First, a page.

Our baby Batali experience at Otto wasn't our only attempt to sup supremely at Vegas' ample chef-ly teat (more tasty than any showgirl's, plus there's no rhinestones in the way and you don't get pummeled by a bouncer); we also skipped Picasso at the Bellagio and its at cheapest $113 per person, no liquor, tax, or tip prix fixe and instead visited Picasso chef Julian Serrano's new spot in the new Aria, named after his old self--Julian Serrano. (Note on that website that while Serrano is the star of two videos, the chef is Jose Picazo--no man is ever really in two kitchens at once.) Sure enough, it's a mid-priced bargain, for we feasted--shared 3 tapas, 1 paella for two, both had cappucinos, and then shared a churros and chocolate dessert, oh, plus a bottle of Vina Nora Albarino--for $134 pre-tip. Not cheap, but totally luxurious.
For, after all, two tickets to Spain are expensive. This wasn't Spain, but had a lively urban hip vibe, just off the humming Aria lobby and filled with bold colors that might seem either tacky or dated but somehow stayed firmly festive without going confetti-riotous. The service did that magic trick of being highly professional and still warm enough--eager to advise, when asked, willing to downsell on the wine list when our first request wasn't available. (Yes, in Vegas.) That Vina Nora was priced at $31, about a 100% markup, but for Vegas, a bargain that would leave Bugsy spinning in his grave, especially given it has a recent Wine Spectator 80th best wine of the year cache. (Do believe the hype, btw.)
As for the food, it was a wonderful mix of the straightforward/traditional--a Spanish tortilla of potato, egg, and onion that was a marvel of full flavor and simplicity--to a tempura Ahi sat alongside a magnificent fine dice avocado salad that was sort of reconstructed guacamole and then a wasabi foam that is the first foam I've eaten that both made sense and didn't seem like drool on the plate.
The avocado rooted the meal in a Spanish/Mexican tradition, the wasabi pulled the flavors to Asia, and then the super fresh Ahi tied it all in a rich fishy bow. A lovely dish. Even those tamari streaks made delicious sense for tempura brushing.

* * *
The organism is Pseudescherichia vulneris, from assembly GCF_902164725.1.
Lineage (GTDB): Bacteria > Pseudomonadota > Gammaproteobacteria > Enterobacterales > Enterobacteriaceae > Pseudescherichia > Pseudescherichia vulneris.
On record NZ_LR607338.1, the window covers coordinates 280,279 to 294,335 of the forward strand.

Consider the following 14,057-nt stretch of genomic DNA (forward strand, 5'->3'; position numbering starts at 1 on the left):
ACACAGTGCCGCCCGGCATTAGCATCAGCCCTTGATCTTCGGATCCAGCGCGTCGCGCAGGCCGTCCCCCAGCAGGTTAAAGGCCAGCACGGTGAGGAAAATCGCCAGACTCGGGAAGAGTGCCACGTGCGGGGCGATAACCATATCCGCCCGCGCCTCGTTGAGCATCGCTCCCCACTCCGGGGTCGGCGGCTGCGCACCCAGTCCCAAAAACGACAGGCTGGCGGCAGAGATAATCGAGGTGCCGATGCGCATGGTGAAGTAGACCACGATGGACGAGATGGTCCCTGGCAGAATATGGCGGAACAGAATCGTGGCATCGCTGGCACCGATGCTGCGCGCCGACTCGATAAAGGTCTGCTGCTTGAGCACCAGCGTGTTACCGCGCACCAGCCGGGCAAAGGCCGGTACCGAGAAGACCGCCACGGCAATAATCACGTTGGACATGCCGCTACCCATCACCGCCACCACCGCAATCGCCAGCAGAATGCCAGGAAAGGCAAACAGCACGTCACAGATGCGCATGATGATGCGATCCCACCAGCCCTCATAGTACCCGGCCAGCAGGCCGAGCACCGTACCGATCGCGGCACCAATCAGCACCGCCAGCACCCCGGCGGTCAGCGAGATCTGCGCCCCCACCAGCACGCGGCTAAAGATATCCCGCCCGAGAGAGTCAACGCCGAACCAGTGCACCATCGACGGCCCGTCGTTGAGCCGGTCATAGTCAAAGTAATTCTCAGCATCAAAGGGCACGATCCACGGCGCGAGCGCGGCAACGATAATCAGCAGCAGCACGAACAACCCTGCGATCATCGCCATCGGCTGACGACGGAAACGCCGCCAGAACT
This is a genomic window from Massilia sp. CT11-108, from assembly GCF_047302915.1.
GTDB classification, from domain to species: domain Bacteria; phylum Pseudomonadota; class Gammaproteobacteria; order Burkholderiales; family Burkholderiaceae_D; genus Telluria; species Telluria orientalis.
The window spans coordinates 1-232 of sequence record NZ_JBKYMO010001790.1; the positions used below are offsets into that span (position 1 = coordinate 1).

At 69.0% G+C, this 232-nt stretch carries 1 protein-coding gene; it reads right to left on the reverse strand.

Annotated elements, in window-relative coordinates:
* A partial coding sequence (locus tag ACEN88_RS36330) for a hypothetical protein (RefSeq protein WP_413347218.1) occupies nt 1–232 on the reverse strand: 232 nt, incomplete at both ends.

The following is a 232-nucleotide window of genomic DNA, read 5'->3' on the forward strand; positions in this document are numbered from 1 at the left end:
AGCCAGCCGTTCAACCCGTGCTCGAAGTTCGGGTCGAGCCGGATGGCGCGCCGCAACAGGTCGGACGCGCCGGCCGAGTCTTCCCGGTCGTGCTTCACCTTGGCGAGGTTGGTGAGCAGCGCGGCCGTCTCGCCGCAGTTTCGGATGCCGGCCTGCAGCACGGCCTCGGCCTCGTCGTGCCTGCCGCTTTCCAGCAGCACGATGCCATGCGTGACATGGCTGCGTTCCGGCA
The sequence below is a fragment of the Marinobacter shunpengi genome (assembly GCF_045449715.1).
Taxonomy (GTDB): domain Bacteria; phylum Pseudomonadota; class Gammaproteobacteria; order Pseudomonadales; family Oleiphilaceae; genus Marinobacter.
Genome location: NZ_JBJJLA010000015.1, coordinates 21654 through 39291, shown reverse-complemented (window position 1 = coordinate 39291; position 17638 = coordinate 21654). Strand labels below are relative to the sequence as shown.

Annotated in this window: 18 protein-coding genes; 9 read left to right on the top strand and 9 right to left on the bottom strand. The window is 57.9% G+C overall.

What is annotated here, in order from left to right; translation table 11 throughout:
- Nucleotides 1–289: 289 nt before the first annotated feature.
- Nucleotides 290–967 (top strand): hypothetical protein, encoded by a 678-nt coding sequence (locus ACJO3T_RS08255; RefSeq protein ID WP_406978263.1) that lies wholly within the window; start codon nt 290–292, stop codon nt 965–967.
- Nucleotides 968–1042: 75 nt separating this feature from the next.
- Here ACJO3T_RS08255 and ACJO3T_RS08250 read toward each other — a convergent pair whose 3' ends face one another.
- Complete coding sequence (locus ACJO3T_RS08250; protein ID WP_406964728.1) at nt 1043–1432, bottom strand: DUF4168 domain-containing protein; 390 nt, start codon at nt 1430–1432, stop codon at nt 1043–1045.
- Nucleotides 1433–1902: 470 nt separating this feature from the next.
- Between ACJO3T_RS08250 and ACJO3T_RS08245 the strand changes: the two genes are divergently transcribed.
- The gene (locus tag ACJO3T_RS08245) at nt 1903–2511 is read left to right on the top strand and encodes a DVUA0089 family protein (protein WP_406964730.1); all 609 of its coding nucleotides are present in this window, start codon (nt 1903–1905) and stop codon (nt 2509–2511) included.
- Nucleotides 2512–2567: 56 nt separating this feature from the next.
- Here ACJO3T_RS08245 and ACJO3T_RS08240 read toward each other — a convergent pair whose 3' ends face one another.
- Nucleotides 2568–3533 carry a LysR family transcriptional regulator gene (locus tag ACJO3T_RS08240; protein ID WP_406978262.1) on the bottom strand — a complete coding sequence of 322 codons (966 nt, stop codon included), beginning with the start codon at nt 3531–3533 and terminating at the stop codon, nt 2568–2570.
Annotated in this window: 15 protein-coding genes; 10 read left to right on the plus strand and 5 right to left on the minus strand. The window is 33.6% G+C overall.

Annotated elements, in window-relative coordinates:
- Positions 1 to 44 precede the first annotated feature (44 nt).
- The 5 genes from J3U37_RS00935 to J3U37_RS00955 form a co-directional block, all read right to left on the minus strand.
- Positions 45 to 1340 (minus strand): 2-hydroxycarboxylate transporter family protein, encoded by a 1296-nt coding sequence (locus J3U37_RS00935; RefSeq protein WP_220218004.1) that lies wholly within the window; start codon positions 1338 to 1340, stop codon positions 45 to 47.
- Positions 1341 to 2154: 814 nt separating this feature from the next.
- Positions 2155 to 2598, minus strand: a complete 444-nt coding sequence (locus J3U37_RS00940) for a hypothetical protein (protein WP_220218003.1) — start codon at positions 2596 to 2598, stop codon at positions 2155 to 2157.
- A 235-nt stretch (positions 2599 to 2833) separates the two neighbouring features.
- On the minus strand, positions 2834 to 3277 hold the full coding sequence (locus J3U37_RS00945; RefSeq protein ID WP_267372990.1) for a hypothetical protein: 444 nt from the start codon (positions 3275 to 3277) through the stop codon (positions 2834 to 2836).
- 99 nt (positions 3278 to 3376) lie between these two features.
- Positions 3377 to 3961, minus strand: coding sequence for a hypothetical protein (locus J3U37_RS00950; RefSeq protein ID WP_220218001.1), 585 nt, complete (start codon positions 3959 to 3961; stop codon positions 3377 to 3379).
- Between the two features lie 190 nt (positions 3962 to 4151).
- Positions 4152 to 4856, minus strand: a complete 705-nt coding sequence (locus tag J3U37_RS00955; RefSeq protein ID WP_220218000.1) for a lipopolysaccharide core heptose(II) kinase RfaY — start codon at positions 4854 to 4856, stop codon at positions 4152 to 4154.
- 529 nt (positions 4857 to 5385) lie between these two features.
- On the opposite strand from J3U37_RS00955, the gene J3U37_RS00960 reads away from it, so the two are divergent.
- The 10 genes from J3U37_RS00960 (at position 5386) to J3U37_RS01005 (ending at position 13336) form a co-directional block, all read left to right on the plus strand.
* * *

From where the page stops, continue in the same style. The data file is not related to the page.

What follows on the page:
As for the paella, it was particularly striking as the one we ordered was solely fish-filled. My pescatarian partner often has to eschew paella with its traditional chicken and chorizo, but this one was fair game, as it was gameless, you might say. And completely scrumptious to the last grain crusted to the paella pan. Of course those slightly crunchy, crusty pieces are the best to score, as they attest to the transformations rice can go through to become something more than mush. Not that we did anything to avoid the seafood, a perfectly done melange of calamari, shrimp, mussels, monkish, all set off in some roasted vegetables and that saffron seductiveness that is the bright yellow hallmark of paella.
Finally, despite being full, I could not resist the temptation of churros and a chocolate that promised some chili heat. This photo should explain the brilliance of the dish...
Yep, the chocolate comes with a chili in it, a clever hint as to the slow warmth that built from the luscious chocolate (of course a bunch of it got eaten just with a spoon) and then those looped churros, as you might be able to tell, are a bit thinner than most, meaning they're more crisp fried yumminess than most too. So while the dish starts with humble roots, it steps up without showing off or going to inedible places for art's sake.
Julian Serrano is a place for fun and pleasure, what every kind of hot spot could only wish to be.
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